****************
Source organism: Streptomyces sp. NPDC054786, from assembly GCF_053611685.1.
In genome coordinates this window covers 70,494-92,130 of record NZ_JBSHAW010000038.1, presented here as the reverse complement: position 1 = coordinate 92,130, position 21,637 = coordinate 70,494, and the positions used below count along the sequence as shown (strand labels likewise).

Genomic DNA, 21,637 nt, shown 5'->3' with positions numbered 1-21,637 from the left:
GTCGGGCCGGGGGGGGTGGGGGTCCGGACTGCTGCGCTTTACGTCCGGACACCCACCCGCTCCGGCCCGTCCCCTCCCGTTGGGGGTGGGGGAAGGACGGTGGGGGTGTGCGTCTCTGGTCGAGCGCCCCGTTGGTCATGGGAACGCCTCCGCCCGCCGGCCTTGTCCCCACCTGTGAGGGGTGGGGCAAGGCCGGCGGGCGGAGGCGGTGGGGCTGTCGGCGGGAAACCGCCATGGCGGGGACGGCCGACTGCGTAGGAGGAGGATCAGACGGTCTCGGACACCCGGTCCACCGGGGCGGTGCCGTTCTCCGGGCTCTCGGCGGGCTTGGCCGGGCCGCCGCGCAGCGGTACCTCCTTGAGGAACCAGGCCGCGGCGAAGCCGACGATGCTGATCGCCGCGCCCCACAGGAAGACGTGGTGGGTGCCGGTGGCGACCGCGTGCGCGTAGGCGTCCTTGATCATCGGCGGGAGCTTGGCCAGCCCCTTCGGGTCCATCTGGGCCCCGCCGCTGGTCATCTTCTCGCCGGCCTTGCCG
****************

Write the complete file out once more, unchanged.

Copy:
Source organism: Streptomyces sp. NPDC054786, from assembly GCF_053611685.1.
In genome coordinates this window covers 70,494-92,130 of record NZ_JBSHAW010000038.1, presented here as the reverse complement: position 1 = coordinate 92,130, position 21,637 = coordinate 70,494, and the positions used below count along the sequence as shown (strand labels likewise).

Genomic DNA, 21,637 nt, shown 5'->3' with positions numbered 1-21,637 from the left:
GTCGGGCCGGGGGGGGTGGGGGTCCGGACTGCTGCGCTTTACGTCCGGACACCCACCCGCTCCGGCCCGTCCCCTCCCGTTGGGGGTGGGGGAAGGACGGTGGGGGTGTGCGTCTCTGGTCGAGCGCCCCGTTGGTCATGGGAACGCCTCCGCCCGCCGGCCTTGTCCCCACCTGTGAGGGGTGGGGCAAGGCCGGCGGGCGGAGGCGGTGGGGCTGTCGGCGGGAAACCGCCATGGCGGGGACGGCCGACTGCGTAGGAGGAGGATCAGACGGTCTCGGACACCCGGTCCACCGGGGCGGTGCCGTTCTCCGGGCTCTCGGCGGGCTTGGCCGGGCCGCCGCGCAGCGGTACCTCCTTGAGGAACCAGGCCGCGGCGAAGCCGACGATGCTGATCGCCGCGCCCCACAGGAAGACGTGGTGGGTGCCGGTGGCGACCGCGTGCGCGTAGGCGTCCTTGATCATCGGCGGGAGCTTGGCCAGCCCCTTCGGGTCCATCTGGGCCCCGCCGCTGGTCATCTTCTCGCCGGCCTTGCCG